# AutoVectors.jl

Julia vectors whose first and last indices are any integers

Most languages make a choice: arrays start at 0 or 1. For some applications, one would like arrays that start and end anywhere, e.g. the array runs from -3 to 10. AutoVectors have this property. They also auto-resize based on writing outside their range. The range is always contigous, and implemented through ordinary vectors, so AutoVectors are fast, say, compared to a Dict{Int64,Float64} which might implement similar featues. Reading outside the range gives 0.0 (or whatever the default element is). Often these properties mean that you don't have to worry about what the range is; it just works.

For example

julia> v = AutoVector(0.0)        # default element, determining type

AutoVector{Float64}(1, 0, 0, 0.0, Float64[])

julia> v[-3] = pi

π = 3.1415926535897...

julia> v[10] = exp(1.0)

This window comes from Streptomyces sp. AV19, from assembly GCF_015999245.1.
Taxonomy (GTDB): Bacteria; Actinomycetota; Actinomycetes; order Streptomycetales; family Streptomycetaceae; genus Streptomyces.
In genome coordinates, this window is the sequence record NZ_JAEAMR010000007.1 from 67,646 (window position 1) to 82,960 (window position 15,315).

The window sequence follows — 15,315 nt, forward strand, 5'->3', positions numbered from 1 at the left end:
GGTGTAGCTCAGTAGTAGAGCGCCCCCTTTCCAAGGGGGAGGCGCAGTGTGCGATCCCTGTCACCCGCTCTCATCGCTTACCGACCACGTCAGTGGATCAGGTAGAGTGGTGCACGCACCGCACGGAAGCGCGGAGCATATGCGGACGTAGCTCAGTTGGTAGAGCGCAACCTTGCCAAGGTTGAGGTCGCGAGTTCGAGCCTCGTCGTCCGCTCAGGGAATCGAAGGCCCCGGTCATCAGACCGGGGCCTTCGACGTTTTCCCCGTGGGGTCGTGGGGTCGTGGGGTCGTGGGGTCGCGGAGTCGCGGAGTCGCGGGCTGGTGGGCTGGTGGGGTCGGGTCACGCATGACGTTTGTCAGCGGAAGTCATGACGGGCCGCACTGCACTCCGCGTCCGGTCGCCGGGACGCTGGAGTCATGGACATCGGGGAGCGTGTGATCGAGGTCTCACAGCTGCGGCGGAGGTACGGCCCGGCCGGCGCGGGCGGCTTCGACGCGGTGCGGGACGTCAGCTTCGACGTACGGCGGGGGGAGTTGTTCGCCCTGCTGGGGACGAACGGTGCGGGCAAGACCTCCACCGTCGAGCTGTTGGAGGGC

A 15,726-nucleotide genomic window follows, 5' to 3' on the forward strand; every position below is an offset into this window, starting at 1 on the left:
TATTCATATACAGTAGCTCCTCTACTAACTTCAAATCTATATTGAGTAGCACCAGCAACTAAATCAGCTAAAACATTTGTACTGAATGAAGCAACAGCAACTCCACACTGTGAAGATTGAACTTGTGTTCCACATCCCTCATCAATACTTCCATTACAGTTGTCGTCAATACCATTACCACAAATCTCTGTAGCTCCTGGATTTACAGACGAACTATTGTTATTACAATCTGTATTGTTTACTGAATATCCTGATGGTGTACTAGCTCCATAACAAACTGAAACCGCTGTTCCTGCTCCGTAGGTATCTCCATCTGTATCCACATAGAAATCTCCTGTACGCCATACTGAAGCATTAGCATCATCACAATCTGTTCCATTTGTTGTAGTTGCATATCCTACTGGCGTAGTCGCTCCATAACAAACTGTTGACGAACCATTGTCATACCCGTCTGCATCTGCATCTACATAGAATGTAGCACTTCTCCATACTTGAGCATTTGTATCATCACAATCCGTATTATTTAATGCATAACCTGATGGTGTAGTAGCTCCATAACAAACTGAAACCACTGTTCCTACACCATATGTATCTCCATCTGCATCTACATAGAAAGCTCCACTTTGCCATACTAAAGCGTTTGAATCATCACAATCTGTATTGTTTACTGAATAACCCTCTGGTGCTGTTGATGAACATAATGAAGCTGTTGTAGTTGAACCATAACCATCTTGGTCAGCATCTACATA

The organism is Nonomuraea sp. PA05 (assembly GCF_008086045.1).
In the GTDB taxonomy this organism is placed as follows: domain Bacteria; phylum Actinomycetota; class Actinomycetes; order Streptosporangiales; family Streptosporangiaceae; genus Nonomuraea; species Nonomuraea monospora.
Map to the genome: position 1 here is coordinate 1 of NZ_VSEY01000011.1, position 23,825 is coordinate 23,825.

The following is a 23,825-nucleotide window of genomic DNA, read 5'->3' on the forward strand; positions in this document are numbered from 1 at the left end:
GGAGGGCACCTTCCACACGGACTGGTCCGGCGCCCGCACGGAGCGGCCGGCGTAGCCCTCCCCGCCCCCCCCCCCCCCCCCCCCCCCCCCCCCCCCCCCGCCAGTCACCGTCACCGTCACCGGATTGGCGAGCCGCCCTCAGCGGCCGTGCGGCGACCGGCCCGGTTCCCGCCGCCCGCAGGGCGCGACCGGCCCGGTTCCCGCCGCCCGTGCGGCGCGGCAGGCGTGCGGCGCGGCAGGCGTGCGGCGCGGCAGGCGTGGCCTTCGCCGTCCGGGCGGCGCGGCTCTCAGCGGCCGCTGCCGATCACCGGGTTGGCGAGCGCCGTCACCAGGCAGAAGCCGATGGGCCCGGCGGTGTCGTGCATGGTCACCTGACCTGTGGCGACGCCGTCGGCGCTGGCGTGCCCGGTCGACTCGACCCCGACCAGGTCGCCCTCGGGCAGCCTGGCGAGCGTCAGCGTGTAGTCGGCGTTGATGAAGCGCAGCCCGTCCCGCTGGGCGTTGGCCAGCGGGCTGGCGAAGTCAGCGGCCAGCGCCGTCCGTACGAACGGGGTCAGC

2.718281828459045

julia> doprint(v)

-3 3.141592653589793

-2 0.0

-1 0.0

0 0.0

1 0.0

2 0.0

3 0.0

4 0.0

5 0.0

6 0.0

7 0.0

8 0.0

9 0.0

10 2.718281828459045

julia> avrange(v)

-3:10

julia> v[15]      # No resizing, give default

0.0

julia> avrange(v)

-3:10


You can add and subtract AutoVectors (e.g. v+w, v-w), add or subtract a constant to all elements (v+a,v-a),
and multiply by a constant, a*v or v*a, and v/a. Broadcasting (v .* w) mostly doesn't work, since the lengths are generally different, but there is a function pointmult(v,w) which does the same thing. A number of other useful functions are also implemented, such as dot products and convolutions.

For full documentation, see documentation